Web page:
Going back to Itosu’s original letter of 1908, he reinforces this plan of education by describing how “Karate cannot be learned in a short time”, and he describes a period of 3 to 4 years of training in order to understand the true value of Karate.

Surprise?

This coincides perfectly with modern military service, where 3 to 4 years is the mandatory time of service in many countries (like Israel, Afghanistan, Cameroon, Honduras, Chad, Nicaragua, Syria etc). Not really creating expert level soldiers, but being able to take care of most military situations.

Itosu ends his letter of 1908 with the statement: “I believe this will be a great benefit to our nation and our military”, and if it hadn’t been for the surrender of Emperor Hirohito in 1945, chances are that Itosu’s vision would have been fulfilled today.

Mind = blown.

Now, despite these numerous obvious historical hints, one can’t really be sure that our kata were actually designed for the AK-47.

So, to clarify my point, I took some pictures for you.

After having seen the photos below, where my loyal slave student Tobias-san shows a side-by-side comparison of Pinan/Heian Sandan (with and without weapons), you will have NO way of denying the fact that all Karate katas were originally meant to be done with the AK-47 in hand.

(Along with some extra supporting weapons, as you’ll see.)

So without further ado, here is…

Pinan/Heian Sandan – (Ancient AK-47 Version)

A brief explanation is given below each picture.

The original (AK-47) meaning of each move is shown to the right.

You hear an enemy. Look to the left. As you see, the kata works equally well with a Colt M-16 rifle.

The enemy was just a squirrel in the bush. Stand guard.

Switch hands.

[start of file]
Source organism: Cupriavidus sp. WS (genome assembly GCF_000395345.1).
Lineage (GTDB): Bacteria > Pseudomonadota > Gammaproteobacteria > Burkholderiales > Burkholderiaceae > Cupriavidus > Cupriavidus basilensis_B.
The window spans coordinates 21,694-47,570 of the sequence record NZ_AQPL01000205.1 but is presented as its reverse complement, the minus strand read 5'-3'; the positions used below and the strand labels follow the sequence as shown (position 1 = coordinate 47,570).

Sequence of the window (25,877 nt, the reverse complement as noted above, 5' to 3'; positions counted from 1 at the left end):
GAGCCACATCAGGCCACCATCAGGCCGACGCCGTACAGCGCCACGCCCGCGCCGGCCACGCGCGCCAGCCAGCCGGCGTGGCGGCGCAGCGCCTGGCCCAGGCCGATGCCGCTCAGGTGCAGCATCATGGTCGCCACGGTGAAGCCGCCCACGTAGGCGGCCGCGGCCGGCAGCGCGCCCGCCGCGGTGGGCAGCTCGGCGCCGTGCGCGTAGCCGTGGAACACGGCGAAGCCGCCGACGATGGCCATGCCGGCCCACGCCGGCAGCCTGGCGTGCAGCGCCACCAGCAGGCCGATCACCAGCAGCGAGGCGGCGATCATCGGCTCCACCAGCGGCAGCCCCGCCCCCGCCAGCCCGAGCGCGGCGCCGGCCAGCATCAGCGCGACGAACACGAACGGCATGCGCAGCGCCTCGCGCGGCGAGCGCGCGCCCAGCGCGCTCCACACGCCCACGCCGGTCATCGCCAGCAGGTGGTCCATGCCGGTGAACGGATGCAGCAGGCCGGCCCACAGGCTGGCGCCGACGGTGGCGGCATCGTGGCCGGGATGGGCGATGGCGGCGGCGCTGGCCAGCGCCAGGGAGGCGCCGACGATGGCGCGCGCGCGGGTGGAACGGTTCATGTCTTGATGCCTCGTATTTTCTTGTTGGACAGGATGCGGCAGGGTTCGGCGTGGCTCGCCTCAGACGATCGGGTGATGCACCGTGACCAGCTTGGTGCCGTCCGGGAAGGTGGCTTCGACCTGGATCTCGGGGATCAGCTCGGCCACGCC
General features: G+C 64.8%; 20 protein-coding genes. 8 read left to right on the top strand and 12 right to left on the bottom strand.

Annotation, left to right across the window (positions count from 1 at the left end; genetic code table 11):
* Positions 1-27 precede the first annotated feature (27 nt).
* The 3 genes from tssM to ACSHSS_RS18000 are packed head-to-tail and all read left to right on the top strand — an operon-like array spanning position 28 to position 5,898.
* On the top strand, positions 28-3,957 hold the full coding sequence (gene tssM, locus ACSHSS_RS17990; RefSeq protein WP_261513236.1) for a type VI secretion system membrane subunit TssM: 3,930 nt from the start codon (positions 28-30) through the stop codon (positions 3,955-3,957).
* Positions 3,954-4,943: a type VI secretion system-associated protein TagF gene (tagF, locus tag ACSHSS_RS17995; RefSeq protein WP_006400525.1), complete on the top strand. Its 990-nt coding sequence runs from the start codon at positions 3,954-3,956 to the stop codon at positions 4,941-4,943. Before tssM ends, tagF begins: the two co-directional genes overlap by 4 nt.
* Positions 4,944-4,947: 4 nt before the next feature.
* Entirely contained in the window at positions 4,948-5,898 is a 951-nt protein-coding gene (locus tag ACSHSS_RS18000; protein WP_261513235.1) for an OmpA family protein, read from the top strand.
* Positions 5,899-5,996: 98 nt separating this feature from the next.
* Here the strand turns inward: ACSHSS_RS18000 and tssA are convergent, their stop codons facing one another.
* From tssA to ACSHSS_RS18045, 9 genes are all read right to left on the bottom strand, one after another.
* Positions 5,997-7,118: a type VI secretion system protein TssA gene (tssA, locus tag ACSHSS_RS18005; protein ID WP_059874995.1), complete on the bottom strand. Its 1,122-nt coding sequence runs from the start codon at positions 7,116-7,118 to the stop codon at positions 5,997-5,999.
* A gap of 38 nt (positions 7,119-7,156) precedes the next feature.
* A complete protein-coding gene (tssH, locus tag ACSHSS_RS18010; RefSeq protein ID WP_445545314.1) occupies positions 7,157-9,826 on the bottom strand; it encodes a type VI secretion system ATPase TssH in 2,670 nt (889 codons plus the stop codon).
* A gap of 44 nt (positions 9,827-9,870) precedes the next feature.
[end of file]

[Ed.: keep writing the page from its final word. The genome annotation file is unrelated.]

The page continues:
You hear another enemy behind you. Switch weapon, to a 12-gauge shotgun.

Just a bird in the tree. Stand guard.

Switch hands again. Like Itosu wrote: “In Karate, you must decide whether a technique is for training the body or has martial application”. This is simply for training the ability to switch hands.

You hear a third enemy, to your left. This time it’s a real one! Shoot him in the face.

After having peeled his face away, step forward and smack him on the jaw with the butt of your rifle.

Quickly twist your body, and take the enemy’s kneecaps out.

As another enemy approaches, turn around and blast straight from your hip. Pull out your knife with your left hand.

Stab your first enemy, who is still standing, in the chest. The barrel is smoking from the previous enemy you massacred.

Leave the knife protruding from your enemy’s chest, step forward and shoot him in the face again.

Turn around and pull your double Walther PPK 7.65 mm’s (yes, the same that James Bond used in the first movies).

Take a big step forward, making sure that you show your profile, effectively dodging enemy fire.

Return fire. Hold your gun sideways, ‘gangsta’ style.

Repeat on the left side.

Repeat again.

Finally, a third time on the right side. Dodge bullets.

Mash down the last enemy, still holding the gun sideways ‘gangsta’ style.

Pick up your other hidden knife and stab the enemy in the eye.

Flip your M-16 rifle back, spin around and let the burner blast straight in the face of the opponent hiding behind you.

Slide to your right, and finish off by throwing a hand grenade over your shoulder.

The end.

That’s it.

It’s all there.

You have now seen one of the best kept super secrets of Karate.

The current dissatisfaction with unarmed interpretation of kata, experienced by many disgruntled Karate enthusiasts and modern reformers alike, can now finally be justified.

The world is round – don’t be trapped in a square.

The revolution is here.

Share this article to enlighten people!

About the author

is a self-titled Karate Nerd™, best-selling martial arts writer, unreasonably handsome elite athlete, autodidact, karatepreneur and carrot cake aficionado. He really thinks you should become a Karate Nerd™ too.

47 Comments

  1. Mike Jones

    June 16, 2010 at 4:20 am

    WOW -- you are a riot. I, myself prefer the AR-15 :)

  2. Diego Romero

    June 16, 2010 at 4:41 am

    you are my new best friend

  3. Oliver

    June 16, 2010 at 4:46 am

    HAHAHAHAHAHAHAHAHAHAHAHAHAHahahahaha!!

  4. Will Goodwin

    June 16, 2010 at 5:34 am

    LOL, that was great.

  5. John Arena

    June 16, 2010 at 5:35 am

    realistic practical application at last. Now just shave your head add some cool tatoos and create a few bumper stickers and some tough looking t- shirts. I think you have the makings of the martial arts next big thing.

  6. Jesper

    June 16, 2010 at 10:48 am

    Awesome, finally I get some use for my secret stash of M249 Saws a.k.a. Minimi Para

  7. Garry

    June 16, 2010 at 11:08 am

    Hahaha! Excellent post! The Rambo knife is so under-used!